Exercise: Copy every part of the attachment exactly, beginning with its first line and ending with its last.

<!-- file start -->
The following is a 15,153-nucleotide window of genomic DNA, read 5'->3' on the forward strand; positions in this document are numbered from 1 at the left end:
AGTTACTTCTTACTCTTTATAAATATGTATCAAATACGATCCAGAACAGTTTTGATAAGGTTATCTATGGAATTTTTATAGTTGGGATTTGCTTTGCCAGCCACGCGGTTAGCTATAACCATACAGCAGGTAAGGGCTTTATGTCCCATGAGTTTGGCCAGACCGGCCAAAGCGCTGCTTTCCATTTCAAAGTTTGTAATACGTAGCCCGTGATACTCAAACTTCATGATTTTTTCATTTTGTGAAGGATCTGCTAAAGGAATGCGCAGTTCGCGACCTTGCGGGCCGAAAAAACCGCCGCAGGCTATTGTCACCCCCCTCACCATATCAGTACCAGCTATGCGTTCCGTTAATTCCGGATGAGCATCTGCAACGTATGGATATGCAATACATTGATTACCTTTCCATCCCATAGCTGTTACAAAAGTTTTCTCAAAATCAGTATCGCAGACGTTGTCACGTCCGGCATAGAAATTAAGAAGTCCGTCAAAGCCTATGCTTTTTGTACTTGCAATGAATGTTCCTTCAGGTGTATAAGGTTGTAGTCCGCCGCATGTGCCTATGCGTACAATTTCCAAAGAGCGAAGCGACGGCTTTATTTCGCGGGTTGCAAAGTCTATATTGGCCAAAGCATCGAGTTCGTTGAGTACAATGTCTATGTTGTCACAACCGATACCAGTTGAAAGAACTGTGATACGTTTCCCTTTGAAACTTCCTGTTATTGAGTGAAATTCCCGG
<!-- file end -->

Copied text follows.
The following is a 15,153-nucleotide window of genomic DNA, read 5'->3' on the forward strand; positions in this document are numbered from 1 at the left end:
AGTTACTTCTTACTCTTTATAAATATGTATCAAATACGATCCAGAACAGTTTTGATAAGGTTATCTATGGAATTTTTATAGTTGGGATTTGCTTTGCCAGCCACGCGGTTAGCTATAACCATACAGCAGGTAAGGGCTTTATGTCCCATGAGTTTGGCCAGACCGGCCAAAGCGCTGCTTTCCATTTCAAAGTTTGTAATACGTAGCCCGTGATACTCAAACTTCATGATTTTTTCATTTTGTGAAGGATCTGCTAAAGGAATGCGCAGTTCGCGACCTTGCGGGCCGAAAAAACCGCCGCAGGCTATTGTCACCCCCCTCACCATATCAGTACCAGCTATGCGTTCCGTTAATTCCGGATGAGCATCTGCAACGTATGGATATGCAATACATTGATTACCTTTCCATCCCATAGCTGTTACAAAAGTTTTCTCAAAATCAGTATCGCAGACGTTGTCACGTCCGGCATAGAAATTAAGAAGTCCGTCAAAGCCTATGCTTTTTGTACTTGCAATGAATGTTCCTTCAGGTGTATAAGGTTGTAGTCCGCCGCATGTGCCTATGCGTACAATTTCCAAAGAGCGAAGCGACGGCTTTATTTCGCGGGTTGCAAAGTCTATATTGGCCAAAGCATCGAGTTCGTTGAGTACAATGTCTATGTTGTCACAACCGATACCAGTTGAAAGAACTGTGATACGTTTCCCTTTGAAACTTCCTGTTATTGAGTGAAATTCCCGG